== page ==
Inside the SIMPOL sensor

The researchers believe that their system is potentially far more compact and functional than the current state of the art for combined imaging modalities, spectral polarization imaging (SPI). While SPI plays a crucial role in biomedical imaging (for example, in imaging of cancer), the hardware is bulky, and suffers from problems in image quality and color limitations owing to its use of vertically stacked, inorganic p-n junctions, the authors note.

sensor setup

This photo shows an experimental prototype of the sensor. The tandem structure consists of six polarization-sensitive organic photovoltaics and four polymer retarder films cascaded in series along the same optical axis. [Image: Ali Altaqui]

The SIMPOL sensor, by contrast, employs semitransparent P-OPV detectors with compact FRs. Spectral detection is achieved, the researchers say, by using the FRs with panchromatic P-OPV cells to form a filter that enables color selectivity through polarization interference.

“The use of polarization to control the spectral distribution of light, through a tandem detector structure overcomes the spatial and temporal sampling errors of current SPI sensors and enables light to efficiently transmit further into the tandem stack,” the authors write.

And because the light’s spectrum is detected through polarization control, the incident polarization state can be measured, the authors note.  In all, they say, the sensor’s design freedom allows for broad control of the device’s spectral and polarimetric sensitivity, with the bonus of polymer semiconductors rather than light-squelching inorganic silicon.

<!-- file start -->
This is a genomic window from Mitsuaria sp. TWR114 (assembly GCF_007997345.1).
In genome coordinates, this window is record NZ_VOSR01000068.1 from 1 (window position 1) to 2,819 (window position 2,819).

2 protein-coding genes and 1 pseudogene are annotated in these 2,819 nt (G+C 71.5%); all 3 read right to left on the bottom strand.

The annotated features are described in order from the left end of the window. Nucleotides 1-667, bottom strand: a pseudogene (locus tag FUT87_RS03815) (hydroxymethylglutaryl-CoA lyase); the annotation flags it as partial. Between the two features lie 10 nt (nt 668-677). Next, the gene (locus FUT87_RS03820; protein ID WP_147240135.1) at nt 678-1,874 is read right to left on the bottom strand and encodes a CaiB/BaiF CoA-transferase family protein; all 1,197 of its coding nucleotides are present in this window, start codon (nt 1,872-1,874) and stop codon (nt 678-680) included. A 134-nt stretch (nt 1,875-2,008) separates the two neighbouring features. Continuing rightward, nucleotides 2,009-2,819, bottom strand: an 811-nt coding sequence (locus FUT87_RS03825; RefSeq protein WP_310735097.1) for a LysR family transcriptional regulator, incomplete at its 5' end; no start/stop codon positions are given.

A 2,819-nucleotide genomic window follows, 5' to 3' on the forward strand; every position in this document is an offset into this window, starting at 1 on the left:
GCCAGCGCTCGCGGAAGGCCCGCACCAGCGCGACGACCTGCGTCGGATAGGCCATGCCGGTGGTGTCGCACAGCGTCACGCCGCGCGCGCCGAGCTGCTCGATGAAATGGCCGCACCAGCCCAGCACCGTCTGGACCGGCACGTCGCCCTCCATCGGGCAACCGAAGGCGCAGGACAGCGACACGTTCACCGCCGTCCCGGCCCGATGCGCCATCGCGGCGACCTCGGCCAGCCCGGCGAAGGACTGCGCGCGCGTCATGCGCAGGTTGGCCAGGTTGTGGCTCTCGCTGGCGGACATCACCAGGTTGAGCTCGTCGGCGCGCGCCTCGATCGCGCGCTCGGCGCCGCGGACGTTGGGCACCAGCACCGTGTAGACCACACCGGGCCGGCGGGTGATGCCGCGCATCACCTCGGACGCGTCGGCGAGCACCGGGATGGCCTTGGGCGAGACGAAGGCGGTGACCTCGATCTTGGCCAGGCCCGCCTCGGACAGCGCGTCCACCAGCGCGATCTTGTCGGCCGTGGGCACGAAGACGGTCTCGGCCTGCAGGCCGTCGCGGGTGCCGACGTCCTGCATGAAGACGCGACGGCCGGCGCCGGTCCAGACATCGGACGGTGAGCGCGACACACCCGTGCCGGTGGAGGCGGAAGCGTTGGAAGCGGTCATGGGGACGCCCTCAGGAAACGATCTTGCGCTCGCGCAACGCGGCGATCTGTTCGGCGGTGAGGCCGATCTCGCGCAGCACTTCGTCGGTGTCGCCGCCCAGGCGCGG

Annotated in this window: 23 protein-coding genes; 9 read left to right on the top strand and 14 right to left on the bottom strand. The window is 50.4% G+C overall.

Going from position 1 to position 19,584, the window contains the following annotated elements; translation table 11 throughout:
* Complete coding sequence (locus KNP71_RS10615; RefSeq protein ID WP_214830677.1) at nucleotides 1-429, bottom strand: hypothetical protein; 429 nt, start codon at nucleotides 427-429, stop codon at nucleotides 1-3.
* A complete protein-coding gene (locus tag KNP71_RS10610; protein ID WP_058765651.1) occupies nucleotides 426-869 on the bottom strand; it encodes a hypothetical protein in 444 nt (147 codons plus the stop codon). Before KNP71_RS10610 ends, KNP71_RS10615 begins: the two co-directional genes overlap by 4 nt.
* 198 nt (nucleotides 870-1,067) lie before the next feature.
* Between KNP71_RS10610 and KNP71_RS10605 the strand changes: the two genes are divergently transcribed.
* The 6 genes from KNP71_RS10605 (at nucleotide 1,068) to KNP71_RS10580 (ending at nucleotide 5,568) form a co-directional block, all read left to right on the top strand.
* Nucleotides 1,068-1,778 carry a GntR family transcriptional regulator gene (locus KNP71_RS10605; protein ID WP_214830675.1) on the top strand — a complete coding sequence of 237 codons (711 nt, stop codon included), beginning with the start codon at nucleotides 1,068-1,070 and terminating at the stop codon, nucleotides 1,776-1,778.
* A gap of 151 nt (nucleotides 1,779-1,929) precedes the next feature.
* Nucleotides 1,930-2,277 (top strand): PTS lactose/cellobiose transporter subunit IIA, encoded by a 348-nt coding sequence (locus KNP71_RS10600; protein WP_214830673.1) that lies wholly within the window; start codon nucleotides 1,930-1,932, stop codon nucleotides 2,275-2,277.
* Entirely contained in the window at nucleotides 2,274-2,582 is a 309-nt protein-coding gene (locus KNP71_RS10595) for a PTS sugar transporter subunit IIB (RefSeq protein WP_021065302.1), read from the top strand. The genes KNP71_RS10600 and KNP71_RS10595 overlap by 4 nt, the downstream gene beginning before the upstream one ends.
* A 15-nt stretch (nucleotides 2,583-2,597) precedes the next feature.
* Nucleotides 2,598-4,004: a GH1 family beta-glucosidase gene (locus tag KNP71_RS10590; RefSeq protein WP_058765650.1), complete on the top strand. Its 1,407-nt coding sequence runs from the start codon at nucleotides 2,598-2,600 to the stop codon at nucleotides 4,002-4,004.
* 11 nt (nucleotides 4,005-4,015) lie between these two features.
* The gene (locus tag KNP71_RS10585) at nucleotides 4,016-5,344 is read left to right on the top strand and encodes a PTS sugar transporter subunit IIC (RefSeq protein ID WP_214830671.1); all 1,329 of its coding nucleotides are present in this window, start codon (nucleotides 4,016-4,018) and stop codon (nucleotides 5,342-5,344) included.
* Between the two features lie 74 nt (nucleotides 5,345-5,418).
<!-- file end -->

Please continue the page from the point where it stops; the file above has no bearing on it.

Applications on Earth and beyond

Kudenov says the team sees potential applications for the device in agriculture, and has been working with faculty at NCSU’s College of Agriculture and Life Sciences to develop methods for screening or grading plants using machine learning algorithms to measure crop insect damage, fungal spread, size and other parameters. The algorithms use both color and spatial information for classification, Kudenov says, but can also work for other types of information, such as polarization, which might improve the classification accuracy.

By combining such algorithms with advanced sensor technology, he adds, one hope is that plant breeders will more easily and quickly be able to create next-generation plant cultivars that are, for example, more drought and heat tolerant. “This is especially important given that climate resiliency in our food supply will be key for the coming decades,” he says.

The team also envisions applications for its organic photodetector in chemical imaging, where, according to Altaqui, speed, high spatial resolution and versatile spectral selectivity are paramount.  And he says that it might be used in astronomy, to acquire spatially resolved spectra of objects and clusters at great distances from the Earth, for studies in the distribution, collision and evolution of galaxies, for compositional studies of distant planets, and to quantify the sun’s radiation and magnetic field.

Meeting future challenges

Altaqui says one of the notable challenges for the NCSU team’s sensor is that its spectral performance can be affected by off-axis light due to the stacked FR elements. However, he says, recent research has demonstrated better off-axis performance with the use of liquid-crystal retarders.

Future challenges, Altaqui says, include monolithically integrating the sensor in a compact design and realizing a pixelated 2D array.

“We are working on another paper related to this research,” Altaqui says, “employing liquid-crystal multi-twist retarders as well as a different modality to detect the polarization states of light by leveraging additional mantis shrimp eye features.”